But back to you, Rebecca, I want to ask you more about living with OCD as a creative person. I imagine that this condition presents a particular challenge to certain aspects of creative life, such as what you mentioned–the ability to let go, distract yourself, and move on to other things. How else has this condition hindered you, and how do you cope with those challenges?
I think some creative people experience direct effects, but with me, it’s more that when my OCD is bad (it has been most acute at times of serious life changes: graduating college, marriage, pregnancy) it sucks up so much of my time, effort, and soul just making it through each day that I have less and less left for creative endeavors. It starts with intrusive thoughts, and then there are compulsions, and I also had phobias. If you double back to the apartment when you leave because you are afraid it’s unlocked even when you have a visual memory of locking it, and you lie in bed at night certain that the gas burner on the stove is still on even though you checked it multiple times and now believe everyone in your apartment is going to die by morning, and when you shop you always have to put an odd number of items in each bag, and you take twice as long to get anywhere because you are too scared to drive… when are you calm and clear-headed and energetic enough to accomplish big things? I think one reason that for years all my work was short-form is that I could squeeze those things into not just the normal busy schedule of a mom, but also the little spaces between my OCD behaviors.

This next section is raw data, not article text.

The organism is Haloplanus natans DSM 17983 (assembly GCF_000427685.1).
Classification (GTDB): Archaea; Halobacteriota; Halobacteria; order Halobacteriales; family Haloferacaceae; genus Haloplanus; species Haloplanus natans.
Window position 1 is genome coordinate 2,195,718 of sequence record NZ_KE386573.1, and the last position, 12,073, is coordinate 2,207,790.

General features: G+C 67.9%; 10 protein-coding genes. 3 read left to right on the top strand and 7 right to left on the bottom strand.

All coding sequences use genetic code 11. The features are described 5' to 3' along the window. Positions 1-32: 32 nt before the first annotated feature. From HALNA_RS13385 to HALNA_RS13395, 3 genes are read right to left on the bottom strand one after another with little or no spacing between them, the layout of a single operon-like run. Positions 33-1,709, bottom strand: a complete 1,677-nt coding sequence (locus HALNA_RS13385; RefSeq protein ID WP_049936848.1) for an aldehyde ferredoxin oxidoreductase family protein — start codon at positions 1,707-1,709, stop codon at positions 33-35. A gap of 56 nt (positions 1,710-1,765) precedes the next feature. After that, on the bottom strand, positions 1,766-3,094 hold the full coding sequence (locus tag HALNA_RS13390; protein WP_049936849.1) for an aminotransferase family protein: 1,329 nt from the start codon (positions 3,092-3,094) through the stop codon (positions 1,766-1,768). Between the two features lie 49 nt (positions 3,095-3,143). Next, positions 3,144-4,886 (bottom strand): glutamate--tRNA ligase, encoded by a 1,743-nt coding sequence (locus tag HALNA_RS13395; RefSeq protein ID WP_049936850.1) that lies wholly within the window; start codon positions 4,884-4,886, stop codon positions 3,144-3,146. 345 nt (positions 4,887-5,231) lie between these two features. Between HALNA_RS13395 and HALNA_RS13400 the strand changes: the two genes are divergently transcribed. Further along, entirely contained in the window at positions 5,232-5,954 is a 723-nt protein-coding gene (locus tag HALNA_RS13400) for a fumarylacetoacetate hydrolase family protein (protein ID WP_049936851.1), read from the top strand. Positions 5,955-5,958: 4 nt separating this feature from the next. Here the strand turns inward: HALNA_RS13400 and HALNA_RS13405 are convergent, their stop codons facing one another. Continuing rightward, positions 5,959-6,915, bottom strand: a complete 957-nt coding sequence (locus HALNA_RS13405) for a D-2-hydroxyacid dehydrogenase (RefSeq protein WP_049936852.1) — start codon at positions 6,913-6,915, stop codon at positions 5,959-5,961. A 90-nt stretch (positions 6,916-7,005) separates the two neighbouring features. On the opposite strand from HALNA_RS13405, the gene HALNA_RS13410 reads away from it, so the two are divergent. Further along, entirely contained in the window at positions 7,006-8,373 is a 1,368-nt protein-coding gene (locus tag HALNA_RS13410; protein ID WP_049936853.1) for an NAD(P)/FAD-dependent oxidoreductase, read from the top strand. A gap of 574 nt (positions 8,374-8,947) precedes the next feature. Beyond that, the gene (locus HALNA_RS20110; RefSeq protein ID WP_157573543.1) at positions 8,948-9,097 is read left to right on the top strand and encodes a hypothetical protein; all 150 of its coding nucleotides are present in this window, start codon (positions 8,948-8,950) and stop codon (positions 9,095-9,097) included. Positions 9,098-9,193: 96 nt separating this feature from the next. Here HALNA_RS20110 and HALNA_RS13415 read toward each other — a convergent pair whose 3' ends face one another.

The only truly direct and negative impact OCD has had on my writing was a checking behavior that was kinda out of control when I would send a submission in. Each time I check my email/Submittable/Moksha account to see if there’s a response takes just a moment; but add it times 50 a day, that can derail my writing time, etc.
When I get a compulsion these days, I accept the thought, label it as “my OCD talking to me,” and then just let it go. If I think, “I need to find out if X was accepted,” I approach it rationally. Has it been long enough to get a response, realistically? When was the last time I checked? And I remind myself: “All these people know how to get a hold of me, and if I find out a piece was rejected or accepted tomorrow, rather than today, there’s no harm done.”
Do you think this tendency also has advantages for you as a writer?
There are some plus sides to OCD. First of all I think that having to work so hard in CBT exercises on reframing thoughts, being mindful, and cultivating self-awareness helps me my writing enormously. Having suffered from mental illness, I think I’m more empathetic towards others, and empathy puts me in a better position to write fiction.